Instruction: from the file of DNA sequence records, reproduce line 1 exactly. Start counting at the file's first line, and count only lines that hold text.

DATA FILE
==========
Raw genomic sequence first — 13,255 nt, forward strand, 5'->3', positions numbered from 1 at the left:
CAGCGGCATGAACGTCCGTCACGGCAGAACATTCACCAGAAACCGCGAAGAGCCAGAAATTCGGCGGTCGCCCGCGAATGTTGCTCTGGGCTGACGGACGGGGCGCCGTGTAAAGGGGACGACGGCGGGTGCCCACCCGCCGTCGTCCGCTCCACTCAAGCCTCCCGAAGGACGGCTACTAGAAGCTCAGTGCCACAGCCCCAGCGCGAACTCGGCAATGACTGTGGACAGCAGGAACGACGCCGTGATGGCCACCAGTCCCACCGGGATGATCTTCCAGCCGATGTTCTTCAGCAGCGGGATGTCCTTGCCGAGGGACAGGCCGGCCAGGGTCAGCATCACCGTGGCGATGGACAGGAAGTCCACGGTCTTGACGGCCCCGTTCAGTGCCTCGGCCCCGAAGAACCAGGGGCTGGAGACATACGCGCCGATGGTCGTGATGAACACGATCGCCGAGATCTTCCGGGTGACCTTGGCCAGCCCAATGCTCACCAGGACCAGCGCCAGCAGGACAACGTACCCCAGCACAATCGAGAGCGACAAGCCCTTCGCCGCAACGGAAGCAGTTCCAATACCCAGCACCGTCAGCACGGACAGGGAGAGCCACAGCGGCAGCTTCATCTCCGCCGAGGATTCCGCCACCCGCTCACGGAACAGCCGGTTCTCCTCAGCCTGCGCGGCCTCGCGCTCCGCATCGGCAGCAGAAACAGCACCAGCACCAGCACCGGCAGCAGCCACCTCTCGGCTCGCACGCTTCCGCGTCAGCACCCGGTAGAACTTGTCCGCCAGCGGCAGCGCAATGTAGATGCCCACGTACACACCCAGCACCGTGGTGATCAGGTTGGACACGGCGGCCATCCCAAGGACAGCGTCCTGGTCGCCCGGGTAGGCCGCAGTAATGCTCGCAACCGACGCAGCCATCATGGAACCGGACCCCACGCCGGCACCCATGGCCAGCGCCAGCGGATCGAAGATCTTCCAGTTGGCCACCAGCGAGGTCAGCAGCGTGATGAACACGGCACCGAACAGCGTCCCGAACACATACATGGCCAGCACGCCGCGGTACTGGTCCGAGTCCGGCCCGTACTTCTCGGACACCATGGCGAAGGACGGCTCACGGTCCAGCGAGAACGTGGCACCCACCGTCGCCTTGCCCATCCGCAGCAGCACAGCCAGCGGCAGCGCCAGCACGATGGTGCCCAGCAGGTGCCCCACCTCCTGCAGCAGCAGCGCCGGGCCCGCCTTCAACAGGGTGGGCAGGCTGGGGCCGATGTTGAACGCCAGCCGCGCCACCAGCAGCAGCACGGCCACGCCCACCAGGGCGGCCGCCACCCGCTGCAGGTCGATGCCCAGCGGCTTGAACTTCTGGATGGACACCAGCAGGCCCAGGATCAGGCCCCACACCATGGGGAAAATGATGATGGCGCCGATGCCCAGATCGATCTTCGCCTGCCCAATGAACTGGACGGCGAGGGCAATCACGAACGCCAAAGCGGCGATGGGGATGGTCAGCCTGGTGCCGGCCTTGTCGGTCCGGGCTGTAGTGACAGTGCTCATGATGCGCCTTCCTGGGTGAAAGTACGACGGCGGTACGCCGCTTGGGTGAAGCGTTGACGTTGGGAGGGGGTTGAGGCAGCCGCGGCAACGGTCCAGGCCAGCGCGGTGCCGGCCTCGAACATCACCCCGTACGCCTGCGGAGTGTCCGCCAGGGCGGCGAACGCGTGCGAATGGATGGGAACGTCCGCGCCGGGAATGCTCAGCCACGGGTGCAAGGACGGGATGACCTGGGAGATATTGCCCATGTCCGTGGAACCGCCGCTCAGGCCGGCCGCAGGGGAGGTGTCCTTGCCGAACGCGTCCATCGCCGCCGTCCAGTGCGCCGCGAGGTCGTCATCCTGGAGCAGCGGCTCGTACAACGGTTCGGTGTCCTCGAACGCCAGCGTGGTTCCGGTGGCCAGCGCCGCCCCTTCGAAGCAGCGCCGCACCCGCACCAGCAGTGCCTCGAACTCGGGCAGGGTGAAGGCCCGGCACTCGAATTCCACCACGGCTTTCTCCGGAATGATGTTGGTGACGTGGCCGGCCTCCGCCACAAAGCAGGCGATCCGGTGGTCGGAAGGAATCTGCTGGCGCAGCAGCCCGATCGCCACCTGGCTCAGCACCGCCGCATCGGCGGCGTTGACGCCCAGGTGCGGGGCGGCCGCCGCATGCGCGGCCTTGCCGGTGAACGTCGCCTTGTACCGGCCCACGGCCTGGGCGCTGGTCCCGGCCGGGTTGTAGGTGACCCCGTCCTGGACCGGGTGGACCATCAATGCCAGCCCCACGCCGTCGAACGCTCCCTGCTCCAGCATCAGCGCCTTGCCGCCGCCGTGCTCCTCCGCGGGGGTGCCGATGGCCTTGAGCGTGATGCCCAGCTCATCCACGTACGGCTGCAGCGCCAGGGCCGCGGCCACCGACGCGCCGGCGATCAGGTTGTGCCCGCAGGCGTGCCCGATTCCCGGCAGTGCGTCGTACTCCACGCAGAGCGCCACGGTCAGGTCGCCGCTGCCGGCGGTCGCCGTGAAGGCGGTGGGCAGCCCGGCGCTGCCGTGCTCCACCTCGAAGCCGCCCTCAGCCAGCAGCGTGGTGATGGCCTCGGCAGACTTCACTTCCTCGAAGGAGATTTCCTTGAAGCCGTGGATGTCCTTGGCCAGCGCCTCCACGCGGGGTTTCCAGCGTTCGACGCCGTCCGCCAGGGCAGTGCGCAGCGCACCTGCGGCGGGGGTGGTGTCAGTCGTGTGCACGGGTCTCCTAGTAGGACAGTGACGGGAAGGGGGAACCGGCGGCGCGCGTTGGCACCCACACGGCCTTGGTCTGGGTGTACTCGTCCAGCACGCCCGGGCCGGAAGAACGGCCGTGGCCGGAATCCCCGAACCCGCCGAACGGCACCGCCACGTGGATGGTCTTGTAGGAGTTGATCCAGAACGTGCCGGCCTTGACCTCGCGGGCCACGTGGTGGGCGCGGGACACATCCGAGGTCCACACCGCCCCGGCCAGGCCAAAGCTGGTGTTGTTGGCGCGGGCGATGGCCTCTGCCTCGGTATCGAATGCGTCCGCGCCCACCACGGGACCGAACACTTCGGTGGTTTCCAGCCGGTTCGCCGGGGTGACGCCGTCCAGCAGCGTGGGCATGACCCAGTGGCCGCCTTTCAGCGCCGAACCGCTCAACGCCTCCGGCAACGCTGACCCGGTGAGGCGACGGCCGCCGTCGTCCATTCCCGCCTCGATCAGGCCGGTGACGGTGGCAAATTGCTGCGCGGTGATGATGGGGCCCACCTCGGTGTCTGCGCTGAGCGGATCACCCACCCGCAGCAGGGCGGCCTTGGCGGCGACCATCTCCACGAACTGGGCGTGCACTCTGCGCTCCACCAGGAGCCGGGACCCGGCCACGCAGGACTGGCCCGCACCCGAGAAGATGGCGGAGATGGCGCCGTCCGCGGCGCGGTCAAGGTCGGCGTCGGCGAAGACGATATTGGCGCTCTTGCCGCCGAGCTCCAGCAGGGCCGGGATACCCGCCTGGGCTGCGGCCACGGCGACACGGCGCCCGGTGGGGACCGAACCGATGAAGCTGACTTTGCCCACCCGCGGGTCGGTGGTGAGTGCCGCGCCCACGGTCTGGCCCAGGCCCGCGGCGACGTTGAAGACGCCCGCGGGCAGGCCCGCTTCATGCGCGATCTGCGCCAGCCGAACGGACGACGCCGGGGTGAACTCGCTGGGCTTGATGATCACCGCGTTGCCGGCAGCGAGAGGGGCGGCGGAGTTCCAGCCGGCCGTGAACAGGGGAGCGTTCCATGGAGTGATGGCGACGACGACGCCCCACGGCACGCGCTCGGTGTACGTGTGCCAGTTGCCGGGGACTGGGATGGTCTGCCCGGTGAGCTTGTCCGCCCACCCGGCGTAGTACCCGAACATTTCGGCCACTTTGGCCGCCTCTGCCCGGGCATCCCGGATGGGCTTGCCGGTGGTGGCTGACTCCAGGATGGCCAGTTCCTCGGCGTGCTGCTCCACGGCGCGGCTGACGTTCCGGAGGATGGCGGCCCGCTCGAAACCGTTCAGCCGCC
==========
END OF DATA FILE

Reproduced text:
Raw genomic sequence first — 13,255 nt, forward strand, 5'->3', positions numbered from 1 at the left: